Researchers in Canada and the United States have used deep learning to derive an antibiotic that can attack a resistant microbe, acinetobacter baumannii, which can infect wounds and cause pneumonia. According to the BBC, a paper in Nature Chemical Biology describes how the researchers used training data that measured known drugs’ action on the tough bacteria. The learning algorithm then projected the effect of 6,680 compounds with no data on their effectiveness against the germ.
In an hour and a half, the program reduced the list to 240 promising candidates. Testing in the lab found that nine of these were effective and that one, now called abaucin, was extremely potent. While doing lab tests on 240 compounds sounds like a lot of work, it is better than testing nearly 6,700.
Interestingly, the new antibiotic seems only to be effective against the target microbe, which is a plus. It isn’t available for people yet and may not be for some time — drug testing being what it is. However, this is still a great example of how machine learning can augment human brainpower, letting scientists and others focus on what’s really important.
WHO identified acinetobacter baumannii as one of the major superbugs threatening the world, so a weapon against it would be very welcome. You can hope that this technique will drastically cut the time involved in developing new drugs. It also makes you wonder if there are other fields where AI techniques could cull out alternatives quickly, allowing humans to focus on the more promising candidates.
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We humans like to think of ourselves as the pinnacle of evolution on the planet, but that’s just a conceit. It takes humans roughly twenty years to reproduce, whereas some bacteria can make copies of themselves every 20 minutes. Countless generations of bacteria have honed and perfected their genomes into extremely evolved biological machines.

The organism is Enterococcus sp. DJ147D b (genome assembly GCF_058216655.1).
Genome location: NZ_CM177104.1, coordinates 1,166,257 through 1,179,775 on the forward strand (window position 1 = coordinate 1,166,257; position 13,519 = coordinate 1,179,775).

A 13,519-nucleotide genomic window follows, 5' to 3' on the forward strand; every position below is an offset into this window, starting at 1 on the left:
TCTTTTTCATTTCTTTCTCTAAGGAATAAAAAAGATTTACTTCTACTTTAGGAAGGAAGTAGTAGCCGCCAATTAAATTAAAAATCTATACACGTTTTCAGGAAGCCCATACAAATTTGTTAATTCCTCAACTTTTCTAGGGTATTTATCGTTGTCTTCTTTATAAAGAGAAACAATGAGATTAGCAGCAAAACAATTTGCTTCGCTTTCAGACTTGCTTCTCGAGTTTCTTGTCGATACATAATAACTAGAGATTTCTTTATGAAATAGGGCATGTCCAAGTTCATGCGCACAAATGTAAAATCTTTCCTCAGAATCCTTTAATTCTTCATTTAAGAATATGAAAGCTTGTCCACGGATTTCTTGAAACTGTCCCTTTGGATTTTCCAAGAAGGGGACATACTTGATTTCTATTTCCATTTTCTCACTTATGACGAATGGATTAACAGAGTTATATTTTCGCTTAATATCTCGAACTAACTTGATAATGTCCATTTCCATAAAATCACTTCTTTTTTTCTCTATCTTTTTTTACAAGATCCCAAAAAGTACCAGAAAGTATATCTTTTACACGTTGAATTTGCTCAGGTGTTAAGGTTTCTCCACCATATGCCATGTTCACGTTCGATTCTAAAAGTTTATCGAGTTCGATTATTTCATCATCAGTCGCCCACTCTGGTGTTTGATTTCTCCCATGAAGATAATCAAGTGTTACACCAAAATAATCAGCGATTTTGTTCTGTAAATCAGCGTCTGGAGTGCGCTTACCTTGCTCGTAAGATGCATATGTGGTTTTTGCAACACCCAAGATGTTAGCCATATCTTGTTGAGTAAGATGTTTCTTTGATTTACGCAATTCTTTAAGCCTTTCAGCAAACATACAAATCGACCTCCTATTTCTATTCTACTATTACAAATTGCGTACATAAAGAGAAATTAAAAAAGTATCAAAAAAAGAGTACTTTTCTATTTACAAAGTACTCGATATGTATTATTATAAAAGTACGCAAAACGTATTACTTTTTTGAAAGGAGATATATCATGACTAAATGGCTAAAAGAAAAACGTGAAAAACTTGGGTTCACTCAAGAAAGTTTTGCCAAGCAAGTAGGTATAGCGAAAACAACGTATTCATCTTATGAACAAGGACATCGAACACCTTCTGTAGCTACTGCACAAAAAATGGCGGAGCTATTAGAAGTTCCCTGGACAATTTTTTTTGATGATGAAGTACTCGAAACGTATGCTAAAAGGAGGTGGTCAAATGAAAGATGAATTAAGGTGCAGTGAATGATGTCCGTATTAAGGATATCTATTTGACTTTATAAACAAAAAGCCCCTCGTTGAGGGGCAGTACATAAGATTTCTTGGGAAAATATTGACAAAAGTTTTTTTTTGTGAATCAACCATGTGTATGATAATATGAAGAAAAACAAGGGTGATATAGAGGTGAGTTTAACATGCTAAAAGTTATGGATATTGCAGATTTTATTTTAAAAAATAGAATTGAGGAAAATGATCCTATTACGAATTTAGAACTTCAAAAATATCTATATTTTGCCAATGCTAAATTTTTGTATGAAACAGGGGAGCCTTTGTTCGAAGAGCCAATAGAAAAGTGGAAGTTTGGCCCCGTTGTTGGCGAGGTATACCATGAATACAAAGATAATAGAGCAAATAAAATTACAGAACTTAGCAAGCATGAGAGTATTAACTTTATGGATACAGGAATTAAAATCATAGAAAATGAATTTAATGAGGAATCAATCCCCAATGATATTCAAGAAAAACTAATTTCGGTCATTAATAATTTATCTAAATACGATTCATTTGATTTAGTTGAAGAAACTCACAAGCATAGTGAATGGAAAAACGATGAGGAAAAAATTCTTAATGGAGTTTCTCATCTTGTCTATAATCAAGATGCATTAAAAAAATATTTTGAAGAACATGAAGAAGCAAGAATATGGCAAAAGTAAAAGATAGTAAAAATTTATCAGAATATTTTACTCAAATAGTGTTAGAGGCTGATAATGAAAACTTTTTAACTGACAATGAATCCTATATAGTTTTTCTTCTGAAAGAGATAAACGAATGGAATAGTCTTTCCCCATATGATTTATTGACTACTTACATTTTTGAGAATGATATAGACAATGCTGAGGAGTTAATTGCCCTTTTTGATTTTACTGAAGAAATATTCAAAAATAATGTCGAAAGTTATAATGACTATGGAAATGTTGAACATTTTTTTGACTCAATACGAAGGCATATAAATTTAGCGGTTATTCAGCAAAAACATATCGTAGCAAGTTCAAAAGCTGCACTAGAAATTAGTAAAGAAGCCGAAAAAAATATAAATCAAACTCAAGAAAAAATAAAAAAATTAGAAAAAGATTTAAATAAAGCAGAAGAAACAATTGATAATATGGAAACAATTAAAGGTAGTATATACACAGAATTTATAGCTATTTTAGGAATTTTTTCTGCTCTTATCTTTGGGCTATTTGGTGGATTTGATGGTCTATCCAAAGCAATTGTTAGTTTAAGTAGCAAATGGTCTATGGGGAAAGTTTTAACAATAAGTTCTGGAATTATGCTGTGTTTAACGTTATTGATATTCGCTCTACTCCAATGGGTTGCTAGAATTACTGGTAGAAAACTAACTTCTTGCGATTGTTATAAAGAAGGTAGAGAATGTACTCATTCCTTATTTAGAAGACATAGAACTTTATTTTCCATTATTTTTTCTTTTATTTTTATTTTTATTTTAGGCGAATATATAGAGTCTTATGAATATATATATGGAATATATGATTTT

Most bacteria are harmless, and some are quite useful, even tasty – witness the lactofermented pickles and sauerkraut I made this summer. But some bacteria are pathogenic nightmares that have swarmed over the planet and caused untold misery and billions of deaths. For most of human history it has been so – the bugs were winning. Then a bright period dawned in the early 20th century – the Era of Antibiotics. At last we were delivered from the threat of pestilence, never more to suffer from plague and disease like our unfortunate ancestors. Infections were miraculously cured with a simple injection or pill, childhood diseases were no longer reaping their tragic harvest, and soldiers on the battlefield were surviving wounds that would have festered and led to a slow, painful death.
Now it seems like this bright spot of relief from bacterial disease might be drawing to an end. Resistant strains of bacteria are in the news these days, and the rise of superbugs seems inevitable. But is it? Have we run out of tools to fight back? Not quite yet as it turns out. But there’s a lot of work to do to make sure we win this battle.
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